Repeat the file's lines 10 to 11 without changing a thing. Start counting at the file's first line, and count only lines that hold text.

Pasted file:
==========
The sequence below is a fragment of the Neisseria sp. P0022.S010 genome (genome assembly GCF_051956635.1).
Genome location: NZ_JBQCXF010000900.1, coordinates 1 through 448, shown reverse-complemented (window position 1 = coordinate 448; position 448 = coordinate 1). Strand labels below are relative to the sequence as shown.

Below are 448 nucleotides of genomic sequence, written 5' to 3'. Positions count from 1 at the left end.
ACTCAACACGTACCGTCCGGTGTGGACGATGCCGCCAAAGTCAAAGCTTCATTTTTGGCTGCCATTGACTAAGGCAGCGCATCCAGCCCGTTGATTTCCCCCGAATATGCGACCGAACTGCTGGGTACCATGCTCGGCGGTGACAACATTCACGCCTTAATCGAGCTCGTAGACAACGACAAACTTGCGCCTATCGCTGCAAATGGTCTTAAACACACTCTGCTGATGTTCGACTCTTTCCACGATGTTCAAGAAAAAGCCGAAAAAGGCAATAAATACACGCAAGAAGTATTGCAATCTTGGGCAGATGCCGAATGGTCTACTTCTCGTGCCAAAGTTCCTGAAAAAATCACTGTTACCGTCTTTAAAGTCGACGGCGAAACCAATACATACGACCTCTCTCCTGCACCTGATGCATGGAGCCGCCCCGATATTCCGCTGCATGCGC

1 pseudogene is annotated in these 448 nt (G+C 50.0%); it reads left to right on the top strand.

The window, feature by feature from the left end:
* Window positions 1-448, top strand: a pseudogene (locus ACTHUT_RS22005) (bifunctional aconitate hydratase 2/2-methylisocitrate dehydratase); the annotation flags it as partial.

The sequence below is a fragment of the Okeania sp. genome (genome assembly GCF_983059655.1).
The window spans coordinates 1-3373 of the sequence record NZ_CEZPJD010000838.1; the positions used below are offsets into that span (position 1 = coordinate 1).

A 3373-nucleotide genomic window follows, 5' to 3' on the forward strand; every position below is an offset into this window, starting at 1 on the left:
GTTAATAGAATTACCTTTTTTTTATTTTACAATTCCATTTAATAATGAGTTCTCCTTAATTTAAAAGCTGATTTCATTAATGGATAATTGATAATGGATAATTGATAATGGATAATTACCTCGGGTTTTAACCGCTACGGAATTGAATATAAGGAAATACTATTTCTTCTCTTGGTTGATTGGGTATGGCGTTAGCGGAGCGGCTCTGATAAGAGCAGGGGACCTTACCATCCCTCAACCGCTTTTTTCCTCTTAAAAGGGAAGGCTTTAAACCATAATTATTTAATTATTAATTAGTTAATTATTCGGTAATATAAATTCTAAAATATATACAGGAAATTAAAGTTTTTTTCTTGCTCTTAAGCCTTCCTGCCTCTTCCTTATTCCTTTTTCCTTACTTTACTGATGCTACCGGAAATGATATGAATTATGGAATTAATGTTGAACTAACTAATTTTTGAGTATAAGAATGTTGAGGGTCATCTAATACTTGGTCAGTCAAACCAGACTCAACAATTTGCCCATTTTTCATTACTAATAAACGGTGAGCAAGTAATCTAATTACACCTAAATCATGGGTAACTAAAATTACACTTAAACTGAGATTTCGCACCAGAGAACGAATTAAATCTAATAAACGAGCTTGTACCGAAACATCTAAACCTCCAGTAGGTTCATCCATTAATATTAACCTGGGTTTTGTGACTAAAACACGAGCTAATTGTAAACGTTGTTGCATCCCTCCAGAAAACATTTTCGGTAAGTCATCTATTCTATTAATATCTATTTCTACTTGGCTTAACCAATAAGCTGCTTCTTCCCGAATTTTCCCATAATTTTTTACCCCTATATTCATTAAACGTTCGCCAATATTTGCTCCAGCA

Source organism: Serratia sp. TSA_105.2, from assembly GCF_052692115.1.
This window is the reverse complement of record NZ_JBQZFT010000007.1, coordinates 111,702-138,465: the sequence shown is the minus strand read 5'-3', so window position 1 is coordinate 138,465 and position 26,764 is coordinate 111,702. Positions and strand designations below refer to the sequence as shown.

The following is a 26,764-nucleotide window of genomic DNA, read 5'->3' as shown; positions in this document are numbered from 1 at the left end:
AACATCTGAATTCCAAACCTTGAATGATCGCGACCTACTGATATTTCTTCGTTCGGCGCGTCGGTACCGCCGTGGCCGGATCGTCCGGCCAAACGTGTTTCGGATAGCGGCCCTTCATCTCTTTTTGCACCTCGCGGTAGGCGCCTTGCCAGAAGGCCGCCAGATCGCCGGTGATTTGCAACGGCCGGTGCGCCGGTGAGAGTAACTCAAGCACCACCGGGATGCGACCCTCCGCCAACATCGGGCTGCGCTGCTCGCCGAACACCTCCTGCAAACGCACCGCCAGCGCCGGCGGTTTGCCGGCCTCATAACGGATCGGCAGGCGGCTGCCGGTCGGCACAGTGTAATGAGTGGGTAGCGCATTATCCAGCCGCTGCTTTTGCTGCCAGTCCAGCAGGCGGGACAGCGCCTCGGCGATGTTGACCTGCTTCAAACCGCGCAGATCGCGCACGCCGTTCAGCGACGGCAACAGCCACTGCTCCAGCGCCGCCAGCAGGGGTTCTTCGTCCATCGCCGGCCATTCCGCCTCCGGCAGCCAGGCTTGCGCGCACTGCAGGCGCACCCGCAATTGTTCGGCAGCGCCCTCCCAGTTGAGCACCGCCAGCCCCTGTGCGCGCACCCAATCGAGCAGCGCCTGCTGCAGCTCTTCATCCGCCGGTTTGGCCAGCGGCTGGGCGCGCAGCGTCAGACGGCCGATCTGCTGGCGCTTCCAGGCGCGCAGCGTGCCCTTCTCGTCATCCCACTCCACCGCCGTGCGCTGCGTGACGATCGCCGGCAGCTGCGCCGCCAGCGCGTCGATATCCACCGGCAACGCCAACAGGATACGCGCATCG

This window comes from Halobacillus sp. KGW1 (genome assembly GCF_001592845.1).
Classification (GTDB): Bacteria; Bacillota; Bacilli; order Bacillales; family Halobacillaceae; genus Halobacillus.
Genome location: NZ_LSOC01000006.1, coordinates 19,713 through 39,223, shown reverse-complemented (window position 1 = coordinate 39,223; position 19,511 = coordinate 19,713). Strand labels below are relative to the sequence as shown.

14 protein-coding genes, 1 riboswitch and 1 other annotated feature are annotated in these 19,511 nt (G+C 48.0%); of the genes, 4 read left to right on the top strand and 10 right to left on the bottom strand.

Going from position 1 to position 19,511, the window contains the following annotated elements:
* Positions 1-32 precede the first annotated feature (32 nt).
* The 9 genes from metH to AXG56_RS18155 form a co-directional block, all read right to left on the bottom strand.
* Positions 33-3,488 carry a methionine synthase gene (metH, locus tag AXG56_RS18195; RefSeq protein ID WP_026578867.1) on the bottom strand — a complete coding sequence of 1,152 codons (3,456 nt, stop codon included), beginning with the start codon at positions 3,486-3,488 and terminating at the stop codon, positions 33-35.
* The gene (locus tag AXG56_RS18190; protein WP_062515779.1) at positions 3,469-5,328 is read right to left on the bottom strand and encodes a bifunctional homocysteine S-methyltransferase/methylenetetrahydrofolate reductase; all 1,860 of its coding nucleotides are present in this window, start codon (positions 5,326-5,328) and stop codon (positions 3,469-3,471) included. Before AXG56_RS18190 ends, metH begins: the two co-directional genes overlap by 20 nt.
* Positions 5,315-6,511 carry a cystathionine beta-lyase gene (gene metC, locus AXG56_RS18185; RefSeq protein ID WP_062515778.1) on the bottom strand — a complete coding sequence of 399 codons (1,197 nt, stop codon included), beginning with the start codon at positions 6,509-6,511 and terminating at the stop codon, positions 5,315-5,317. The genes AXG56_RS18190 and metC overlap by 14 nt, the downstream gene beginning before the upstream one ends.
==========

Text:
A 3373-nucleotide genomic window follows, 5' to 3' on the forward strand; every position below is an offset into this window, starting at 1 on the left:
GTTAATAGAATTACCTTTTTTTTATTTTACAATTCCATTTAATAATGAGTTCTCCTTAATTTAAAAGCTGATTTCATTAATGGATAATTGATAATGGATAATTGATAATGGATAATTACCTCGGGTTTTAACCGCTACGGAATTGAATATAAGGAAATACTATTTCTTCTCTTGGTTGATTGGGTATGGCGTTAGCGGAGCGGCTCTGATAAGAGCAGGGGACCTTACCATCCCTCAACCGCTTTTTTCCTCTTAAAAGGGAAGGCTTTAAACCATAATTATTTAATTATTAATTAGTTAATTATTCGGTAATATAAATTCTAAAATATATACAGGAAATTAAAGTTTTTTTCTTGCTCTTAAGCCTTCCTGCCTCTTCCTTATTCCTTTTTCCTTACTTTACTGATGCTACCGGAAATGATATGAATTATGGAATTAATGTTGAACTAACTAATTTTTGAGTATAAGAATGTTGAGGGTCATCTAATACTTGGTCAGTCAAACCAGACTCAACAATTTGCCCATTTTTCATTACTAATAAACGGTGAGCAAGTAATCTAATTACACCTAAATCATGGGTAACTAAAATTACACTTAAACTGAGATTTCGCACCAGAGAACGAATTAAATCTAATAAACGAGCTTGTACCGAAACATCTAAACCTCCAGTAGGTTCATCCATTAATATTAACCTGGGTTTTGTGACTAAAACACGAGCTAATTGTAAACGTTGTTGCATCCCTCCAGAAAACATTTTCGGTAAGTCATCTATTCTATTAATATCTATTTCTACTTGGCTTAACCAATAAGCTGCTTCTTCCCGAATTTTCCCATAATTTTTTACCCCTATATTCATTAAACGTTCGCCAATATTTGCTCCAGCA